While it would be easy to write Sha’Carri off, I think she will be back. She is young and has had great coaches and now has something to light a fire under her as she either continues her competition season or takes time off to work on her herself, and maybe a little PR. It will be interesting to see what Nike does with her contract. She did show a little vulnerability and some immaturity in that interview but also gave some refreshing energy and made the race personal between her, her opponents and all her hates. Which, in a sport where the typical post-race interview is a cookie cutter template about sportsmanship and gratitude, is different and will attract a different crowd and start a new conversation. I, and 99% of the world, would also lose to her by over half a second so I have no pace to talk.
Some moments that stood out to me that maybe were maybe overshadowed and not as highlighted as much were USA’s Courtney Frerichs running 8:57.77 for the 3000m steeplechase to be the first American women under 9 minutes, while placing second.
To give you some perspective on that, she would’ve been running 4:48 mile pace, WITH BARRIERS AND A WATER PIT. A truly amazing effort and accomplishment. Athing Mu continued doing epic things that no American woman has done, running a new American Record of 1:55.04. Impressively she opening up in around a 55 second first lap, meaning she could go much faster.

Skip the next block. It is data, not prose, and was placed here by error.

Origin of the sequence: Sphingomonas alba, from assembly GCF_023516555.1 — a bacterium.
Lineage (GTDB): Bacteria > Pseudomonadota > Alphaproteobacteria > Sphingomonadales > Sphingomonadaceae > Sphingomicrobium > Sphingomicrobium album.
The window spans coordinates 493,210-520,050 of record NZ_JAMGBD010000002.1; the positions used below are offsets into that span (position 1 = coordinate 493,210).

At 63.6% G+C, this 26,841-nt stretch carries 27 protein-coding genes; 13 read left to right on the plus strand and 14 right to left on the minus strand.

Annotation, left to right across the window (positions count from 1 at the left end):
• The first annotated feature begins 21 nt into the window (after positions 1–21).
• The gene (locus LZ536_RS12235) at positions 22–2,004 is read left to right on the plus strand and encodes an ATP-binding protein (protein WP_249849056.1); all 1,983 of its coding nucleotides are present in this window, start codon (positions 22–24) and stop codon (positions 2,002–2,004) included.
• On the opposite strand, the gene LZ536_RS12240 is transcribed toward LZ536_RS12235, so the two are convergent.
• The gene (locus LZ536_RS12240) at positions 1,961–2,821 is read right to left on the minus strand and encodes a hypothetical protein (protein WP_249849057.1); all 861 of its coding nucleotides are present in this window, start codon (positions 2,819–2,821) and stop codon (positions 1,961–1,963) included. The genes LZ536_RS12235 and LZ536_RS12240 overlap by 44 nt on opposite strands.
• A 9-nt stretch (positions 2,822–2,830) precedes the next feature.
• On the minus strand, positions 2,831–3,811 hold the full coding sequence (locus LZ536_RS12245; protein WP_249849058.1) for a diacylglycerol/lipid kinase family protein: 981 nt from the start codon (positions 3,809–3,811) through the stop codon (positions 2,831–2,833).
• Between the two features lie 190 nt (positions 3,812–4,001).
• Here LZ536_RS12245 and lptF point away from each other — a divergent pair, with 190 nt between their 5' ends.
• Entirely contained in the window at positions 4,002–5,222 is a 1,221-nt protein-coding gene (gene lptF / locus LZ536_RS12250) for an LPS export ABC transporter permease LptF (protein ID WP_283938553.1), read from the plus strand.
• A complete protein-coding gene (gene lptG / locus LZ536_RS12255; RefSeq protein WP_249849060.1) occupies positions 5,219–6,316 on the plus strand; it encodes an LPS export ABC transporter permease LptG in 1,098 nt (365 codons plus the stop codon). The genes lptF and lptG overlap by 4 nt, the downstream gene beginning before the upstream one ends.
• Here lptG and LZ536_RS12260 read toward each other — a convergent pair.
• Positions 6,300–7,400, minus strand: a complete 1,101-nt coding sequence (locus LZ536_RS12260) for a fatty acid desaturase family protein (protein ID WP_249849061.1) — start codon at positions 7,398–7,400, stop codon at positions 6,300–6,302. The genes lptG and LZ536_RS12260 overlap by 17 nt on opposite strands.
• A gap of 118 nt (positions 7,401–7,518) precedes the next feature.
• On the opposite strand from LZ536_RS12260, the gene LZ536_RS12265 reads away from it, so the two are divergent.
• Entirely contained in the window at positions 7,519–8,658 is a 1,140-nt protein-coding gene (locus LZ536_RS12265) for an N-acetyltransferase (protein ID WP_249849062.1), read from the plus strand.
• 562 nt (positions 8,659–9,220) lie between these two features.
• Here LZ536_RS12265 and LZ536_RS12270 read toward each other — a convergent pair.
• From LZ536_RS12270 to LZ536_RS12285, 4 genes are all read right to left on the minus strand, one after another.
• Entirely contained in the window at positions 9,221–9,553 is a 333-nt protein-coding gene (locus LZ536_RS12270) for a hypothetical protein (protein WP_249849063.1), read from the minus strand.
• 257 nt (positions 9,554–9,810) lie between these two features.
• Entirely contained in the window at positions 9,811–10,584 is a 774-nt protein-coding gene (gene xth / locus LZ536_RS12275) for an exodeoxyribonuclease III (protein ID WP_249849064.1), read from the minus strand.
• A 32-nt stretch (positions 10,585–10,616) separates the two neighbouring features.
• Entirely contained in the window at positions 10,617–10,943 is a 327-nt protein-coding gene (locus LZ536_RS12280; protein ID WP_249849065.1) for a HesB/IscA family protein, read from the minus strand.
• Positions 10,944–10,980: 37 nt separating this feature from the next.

Another race that I enjoyed was the men’s 800m, where Marco Arop of Canada, also a Mississippi State Alum, won the race in 1:44.51 absolutely blowing the field away in the final 250m with a crazy kick. Arop is a big body and can be a force to be reckon with when he gets moving so it was just fun to watch this impressive wind up and kick against world class 800m runners, including the gold and silver medalists from Tokyo.
Marco is only 22-years-old too, scary potential that I look forward to, sorry that this video is not as good as the others, for some reason NBC was selective on their youtube videos.
It was great to see Noah Lyles in great form and leading like he had been doing most of the past year. Noah is another young talent that would be the easiest stock to invest in if that was a thing. (You will probably be able to bet on track in the near future by the way.) He won the 200m event in 19.52, the fastest time of the year so far. Lyles pounds down the straight away looking so powerful and composed.